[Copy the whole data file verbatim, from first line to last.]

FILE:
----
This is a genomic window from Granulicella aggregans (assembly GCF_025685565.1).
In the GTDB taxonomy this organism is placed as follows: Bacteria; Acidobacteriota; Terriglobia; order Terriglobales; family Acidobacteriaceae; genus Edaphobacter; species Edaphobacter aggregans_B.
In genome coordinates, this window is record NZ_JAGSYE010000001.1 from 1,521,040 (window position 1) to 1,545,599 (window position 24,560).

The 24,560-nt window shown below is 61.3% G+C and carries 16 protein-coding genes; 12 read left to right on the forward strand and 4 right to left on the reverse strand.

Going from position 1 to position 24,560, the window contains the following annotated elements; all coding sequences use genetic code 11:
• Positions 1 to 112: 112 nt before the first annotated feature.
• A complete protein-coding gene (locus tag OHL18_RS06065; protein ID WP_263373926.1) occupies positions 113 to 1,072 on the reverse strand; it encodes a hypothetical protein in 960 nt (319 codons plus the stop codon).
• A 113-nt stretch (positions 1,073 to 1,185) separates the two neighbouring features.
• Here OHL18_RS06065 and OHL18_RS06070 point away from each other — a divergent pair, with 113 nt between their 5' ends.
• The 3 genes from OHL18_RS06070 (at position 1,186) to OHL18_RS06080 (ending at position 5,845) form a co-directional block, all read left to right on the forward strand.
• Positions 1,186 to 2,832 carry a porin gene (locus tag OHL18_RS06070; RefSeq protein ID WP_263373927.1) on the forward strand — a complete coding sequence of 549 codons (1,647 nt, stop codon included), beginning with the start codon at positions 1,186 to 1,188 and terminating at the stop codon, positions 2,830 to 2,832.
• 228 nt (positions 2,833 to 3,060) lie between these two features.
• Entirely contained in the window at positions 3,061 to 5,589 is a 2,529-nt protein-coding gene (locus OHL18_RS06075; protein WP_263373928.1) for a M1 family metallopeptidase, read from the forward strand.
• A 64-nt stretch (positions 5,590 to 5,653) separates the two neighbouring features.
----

This is a genomic window from Granulicella aggregans (assembly GCF_025685565.1).
In the GTDB taxonomy this organism is placed as follows: Bacteria; Acidobacteriota; Terriglobia; order Terriglobales; family Acidobacteriaceae; genus Edaphobacter; species Edaphobacter aggregans_B.
In genome coordinates, this window is record NZ_JAGSYE010000001.1 from 1,521,040 (window position 1) to 1,545,599 (window position 24,560).

The 24,560-nt window shown below is 61.3% G+C and carries 16 protein-coding genes; 12 read left to right on the forward strand and 4 right to left on the reverse strand.

Going from position 1 to position 24,560, the window contains the following annotated elements; all coding sequences use genetic code 11:
• Positions 1 to 112: 112 nt before the first annotated feature.
• A complete protein-coding gene (locus tag OHL18_RS06065; protein ID WP_263373926.1) occupies positions 113 to 1,072 on the reverse strand; it encodes a hypothetical protein in 960 nt (319 codons plus the stop codon).
• A 113-nt stretch (positions 1,073 to 1,185) separates the two neighbouring features.
• Here OHL18_RS06065 and OHL18_RS06070 point away from each other — a divergent pair, with 113 nt between their 5' ends.
• The 3 genes from OHL18_RS06070 (at position 1,186) to OHL18_RS06080 (ending at position 5,845) form a co-directional block, all read left to right on the forward strand.
• Positions 1,186 to 2,832 carry a porin gene (locus tag OHL18_RS06070; RefSeq protein ID WP_263373927.1) on the forward strand — a complete coding sequence of 549 codons (1,647 nt, stop codon included), beginning with the start codon at positions 1,186 to 1,188 and terminating at the stop codon, positions 2,830 to 2,832.
• 228 nt (positions 2,833 to 3,060) lie between these two features.
• Entirely contained in the window at positions 3,061 to 5,589 is a 2,529-nt protein-coding gene (locus OHL18_RS06075; protein WP_263373928.1) for a M1 family metallopeptidase, read from the forward strand.
• A 64-nt stretch (positions 5,590 to 5,653) separates the two neighbouring features.